The Moyka river, Saint Petersburg, Russian Federation
November 2, 2021 - 7:04 GMT
© 2021 Andrew Varlamov, All Rights Reserved.
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(This is direct citation from https://aupontrouge.ru/en/history/ )
Purchase of the Land
The history of the building of the Au Pont Rouge department store ("At the Red Bridge") in its modern form begins in 1905, when the representatives of the board of the famous Belgian-Dutch trading firm "S.Esders and K.Scheefhals", the world supplier of ready-made women's and men's dresses, bought plot of land and a corner house on the embankment of the Moyka River, 73, and Gorokhovaya Street, 15.
In the same year, the Belgian-Austrian entrepreneur Stefan Esders and his partner and nephew Karl/Charles Scheefhals of the Netherlands applied for permission to build a five-story building with an attic for a modern trading house.
Permission was received, and in the period 1906-1907 at the Red Bridge under the project of St. Petersburg architects Vladimir Alexandrovich Lipsky and Konstantin Nikolaevich de Rochefort erected an unusual structure of the trading house "S.Esders and K.Scheefhals."
Construction of the Building, Features of Decoration
The basis of the art nouveau building was a massive metal frame weighing 70,000 poods (1,147 tons), the idea of which Rochefort borrowed from the recently opened building of the company "Singer" on Nevsky Prospekt, an original example of a combination of Paris and New York styles.
However, the building on the Moika is more modest, all the magnificent details are moved upward. The bottom of the house is something in tune with modern architecture, huge rectangular windows and rather narrow piers. On the fourth floor - window openings with a semicircular completion, on the fifth - double windows, and the attic floor was decorated with windows of a horseshoe shape.
Water lilies are depicted over the windows of the fourth floor, on the piers - garlands descending from the medallions. The facade from the side of the Moika River ends with a low attic with the names of the owners.
The original cut off corner of the house creates the impression of a smooth transition from Gorokhovaya Street to the embankment of the Moika River. The corner of the house was originally crowned by a tall spire , which bedecked the Trading House "At the Red Bridge".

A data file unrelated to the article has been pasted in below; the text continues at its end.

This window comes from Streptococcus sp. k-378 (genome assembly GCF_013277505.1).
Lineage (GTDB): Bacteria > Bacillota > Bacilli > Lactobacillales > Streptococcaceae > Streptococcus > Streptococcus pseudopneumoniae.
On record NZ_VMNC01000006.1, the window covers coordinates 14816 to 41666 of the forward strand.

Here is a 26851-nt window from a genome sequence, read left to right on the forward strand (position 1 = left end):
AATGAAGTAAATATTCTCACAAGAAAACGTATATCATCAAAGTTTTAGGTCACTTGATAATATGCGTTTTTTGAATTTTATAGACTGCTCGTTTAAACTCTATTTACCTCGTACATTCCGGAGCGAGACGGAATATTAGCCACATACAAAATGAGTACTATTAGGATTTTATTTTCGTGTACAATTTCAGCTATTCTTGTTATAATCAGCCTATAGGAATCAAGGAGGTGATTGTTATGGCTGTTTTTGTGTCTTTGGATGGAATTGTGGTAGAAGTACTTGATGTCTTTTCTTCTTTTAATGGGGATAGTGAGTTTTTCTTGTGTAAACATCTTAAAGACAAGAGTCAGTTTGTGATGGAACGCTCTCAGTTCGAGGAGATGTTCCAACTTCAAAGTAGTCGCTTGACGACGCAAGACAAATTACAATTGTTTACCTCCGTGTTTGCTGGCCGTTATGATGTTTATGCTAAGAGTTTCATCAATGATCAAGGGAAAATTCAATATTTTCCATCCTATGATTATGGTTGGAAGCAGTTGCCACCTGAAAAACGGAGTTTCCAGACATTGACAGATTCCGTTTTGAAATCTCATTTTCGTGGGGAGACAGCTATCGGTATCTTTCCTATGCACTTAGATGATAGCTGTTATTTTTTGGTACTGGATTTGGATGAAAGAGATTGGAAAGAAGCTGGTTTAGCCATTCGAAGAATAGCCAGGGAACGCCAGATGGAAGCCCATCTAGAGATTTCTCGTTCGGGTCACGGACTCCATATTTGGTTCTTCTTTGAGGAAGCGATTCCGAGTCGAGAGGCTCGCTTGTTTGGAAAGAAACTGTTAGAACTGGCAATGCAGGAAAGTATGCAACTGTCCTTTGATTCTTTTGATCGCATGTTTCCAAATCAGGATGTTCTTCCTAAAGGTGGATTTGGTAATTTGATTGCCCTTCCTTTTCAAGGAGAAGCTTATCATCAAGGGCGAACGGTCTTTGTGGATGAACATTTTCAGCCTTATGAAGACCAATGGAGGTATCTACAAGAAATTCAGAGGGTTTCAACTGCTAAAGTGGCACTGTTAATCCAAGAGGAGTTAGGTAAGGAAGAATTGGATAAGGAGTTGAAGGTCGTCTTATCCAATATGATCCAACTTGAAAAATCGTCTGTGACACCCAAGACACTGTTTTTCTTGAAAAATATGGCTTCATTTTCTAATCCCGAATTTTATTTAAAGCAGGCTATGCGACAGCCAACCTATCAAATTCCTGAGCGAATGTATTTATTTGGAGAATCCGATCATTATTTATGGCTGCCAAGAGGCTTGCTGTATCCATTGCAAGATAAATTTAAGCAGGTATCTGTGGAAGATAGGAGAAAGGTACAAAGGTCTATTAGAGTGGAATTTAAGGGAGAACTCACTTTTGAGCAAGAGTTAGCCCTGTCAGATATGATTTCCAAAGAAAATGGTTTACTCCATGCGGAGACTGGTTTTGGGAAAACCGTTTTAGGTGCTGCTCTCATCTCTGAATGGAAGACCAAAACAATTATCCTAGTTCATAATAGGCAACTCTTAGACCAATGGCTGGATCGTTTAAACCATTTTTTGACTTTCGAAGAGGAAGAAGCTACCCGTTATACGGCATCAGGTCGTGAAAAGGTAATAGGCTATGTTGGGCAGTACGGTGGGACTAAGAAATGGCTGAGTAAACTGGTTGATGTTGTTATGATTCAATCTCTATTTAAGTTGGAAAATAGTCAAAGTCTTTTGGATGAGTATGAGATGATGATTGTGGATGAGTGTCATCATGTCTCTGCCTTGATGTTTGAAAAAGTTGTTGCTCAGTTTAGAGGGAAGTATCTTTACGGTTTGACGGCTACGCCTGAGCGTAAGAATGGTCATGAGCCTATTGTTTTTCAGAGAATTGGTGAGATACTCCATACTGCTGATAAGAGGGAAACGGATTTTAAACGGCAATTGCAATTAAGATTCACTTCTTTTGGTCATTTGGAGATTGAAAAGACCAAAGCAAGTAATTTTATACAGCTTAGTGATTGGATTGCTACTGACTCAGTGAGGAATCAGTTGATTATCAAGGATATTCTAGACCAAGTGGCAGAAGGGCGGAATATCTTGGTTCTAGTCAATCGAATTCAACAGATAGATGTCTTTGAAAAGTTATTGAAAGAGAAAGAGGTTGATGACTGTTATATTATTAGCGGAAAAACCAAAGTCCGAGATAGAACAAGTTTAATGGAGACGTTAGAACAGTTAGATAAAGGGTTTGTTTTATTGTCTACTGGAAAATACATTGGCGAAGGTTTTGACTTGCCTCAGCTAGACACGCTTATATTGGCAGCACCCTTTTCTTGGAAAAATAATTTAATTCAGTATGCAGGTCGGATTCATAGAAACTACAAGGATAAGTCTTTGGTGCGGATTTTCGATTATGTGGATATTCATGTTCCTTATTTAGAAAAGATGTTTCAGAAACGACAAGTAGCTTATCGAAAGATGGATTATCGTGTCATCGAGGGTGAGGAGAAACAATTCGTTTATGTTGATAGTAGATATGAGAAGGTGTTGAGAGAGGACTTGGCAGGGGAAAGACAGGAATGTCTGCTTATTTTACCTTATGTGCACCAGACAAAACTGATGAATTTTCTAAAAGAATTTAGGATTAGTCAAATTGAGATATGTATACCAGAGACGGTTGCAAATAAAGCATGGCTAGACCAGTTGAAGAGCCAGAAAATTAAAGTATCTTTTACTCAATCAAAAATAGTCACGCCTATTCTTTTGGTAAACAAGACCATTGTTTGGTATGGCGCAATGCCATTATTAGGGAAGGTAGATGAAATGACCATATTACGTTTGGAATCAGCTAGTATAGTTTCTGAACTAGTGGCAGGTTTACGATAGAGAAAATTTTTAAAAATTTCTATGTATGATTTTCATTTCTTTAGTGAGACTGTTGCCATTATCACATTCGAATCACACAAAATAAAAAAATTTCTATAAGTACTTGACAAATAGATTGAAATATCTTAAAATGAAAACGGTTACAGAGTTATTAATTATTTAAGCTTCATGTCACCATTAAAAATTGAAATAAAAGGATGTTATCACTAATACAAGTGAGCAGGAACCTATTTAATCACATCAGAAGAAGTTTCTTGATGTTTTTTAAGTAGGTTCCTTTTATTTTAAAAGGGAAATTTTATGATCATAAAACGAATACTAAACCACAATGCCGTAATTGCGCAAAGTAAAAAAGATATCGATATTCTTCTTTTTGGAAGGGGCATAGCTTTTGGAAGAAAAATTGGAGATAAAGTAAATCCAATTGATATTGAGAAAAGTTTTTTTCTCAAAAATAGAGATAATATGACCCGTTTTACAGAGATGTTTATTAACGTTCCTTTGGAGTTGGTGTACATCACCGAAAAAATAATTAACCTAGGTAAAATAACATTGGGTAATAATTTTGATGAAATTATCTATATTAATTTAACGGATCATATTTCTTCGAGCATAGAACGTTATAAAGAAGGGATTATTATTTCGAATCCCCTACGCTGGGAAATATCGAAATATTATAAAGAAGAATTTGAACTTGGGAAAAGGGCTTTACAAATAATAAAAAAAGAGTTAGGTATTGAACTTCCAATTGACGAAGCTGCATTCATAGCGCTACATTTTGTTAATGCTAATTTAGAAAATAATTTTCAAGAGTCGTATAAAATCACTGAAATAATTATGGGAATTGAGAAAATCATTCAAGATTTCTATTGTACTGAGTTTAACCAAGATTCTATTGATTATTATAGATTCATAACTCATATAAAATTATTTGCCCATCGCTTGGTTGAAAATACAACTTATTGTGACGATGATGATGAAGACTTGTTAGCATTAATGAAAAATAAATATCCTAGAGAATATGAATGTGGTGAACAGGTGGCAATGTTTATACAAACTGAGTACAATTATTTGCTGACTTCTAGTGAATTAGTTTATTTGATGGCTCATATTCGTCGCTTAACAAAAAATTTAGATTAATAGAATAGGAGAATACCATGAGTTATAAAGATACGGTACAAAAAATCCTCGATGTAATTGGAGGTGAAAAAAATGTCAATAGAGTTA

After completion of works, the acceptance authority committee noted that the building of a commercial enterprise on the corner plot No. 73/15 of the right bank of the Moika and Gorokhovaya Street fully complies with the modern requirements of a large shopping center.
First Multistage Shop in Russia
With its design and convenient placement of shopping and showrooms, storage and office premises, the building fully complied with the standards of the best European department stores of the early 20th century.
At the same time, the building became the first multi-storey store in Russia.
For ten years, until 1917, the Trading House on the Moika was considered the most fashionable and rich trading enterprise, offering comfortable conditions and a wide range of goods for wealthy buyers of St. Petersburg. It was a chic, spacious, light-flooded grand magasin, where everything was sold, from lace and gloves to cloaks and hats.
After the October Revolution, the building abandoned by the owners was empty for a year and a half until in July 1919 the Council of the National Economy of the Northern District of Petrograd passed a decision to transfer the building of the store to the Central Garment Factory. In 1922, this Leningrad production was given the name of the Soviet commissar V. Volodarsky, who was a tailor before the revolution.
In September 1928, the shop sewing ladies' clothing of the factory named in honor of Volodarsky was assigned to an independent factory "Bolshevichka", which became one of the most famous Soviet consumer goods industry enterprises.
In 1992, the enterprise was reorganized into CJSC "Clothes Factory of St.Petersburg" (trade mark FOSP).
The Building during the Soviet Period
In 1930s the steeple of the building was destroyed and several versions of this action appeared. The first runs that many Leningrad buildings of the Art Nouveau and Eclectic periods were deprived of their steeples. The last prevented the transmission of the television signal. According to another version, frequent leaking became the reason of the removal. Moreover, the steeple could have been destroyed to improve the Gorokhovaya Street and Admiralty building appearance.
As well, in 1960s the glass dome (roof lantern) was taken apart.
It stands to mention, that the buildings of “Esders & Sheyfals” company were also situated in Wroclaw, Vienna, Brussels and Paris, however, only Saint-Petersburg and Paris buildings have remained up to this day. The last serves as C&A department store.
Reconstruction of the Building
In 2009-2014 the building was reconstructed by “BTK Development”. In particular, the following elements were restored: the tower with the steeple in the form of caduceus (staff carried by Mercurius, the patron of commerce); golden inscriptions in French and Russian (the spelling is preserved in pre-reform, prerevolutionary writing - for example, "Tuzhurki"); and the attic with the owners’ names.
None of the exact drawing of the steeple is preserved, so it has been recreated after the drafts and photographs. However, the size of it is exactly the same as it was in the original - 29 meters in height.
The building is an architectural monument of federal significance and it is included in the UNESCO world heritage site "Historic Center of Saint-Petersburg".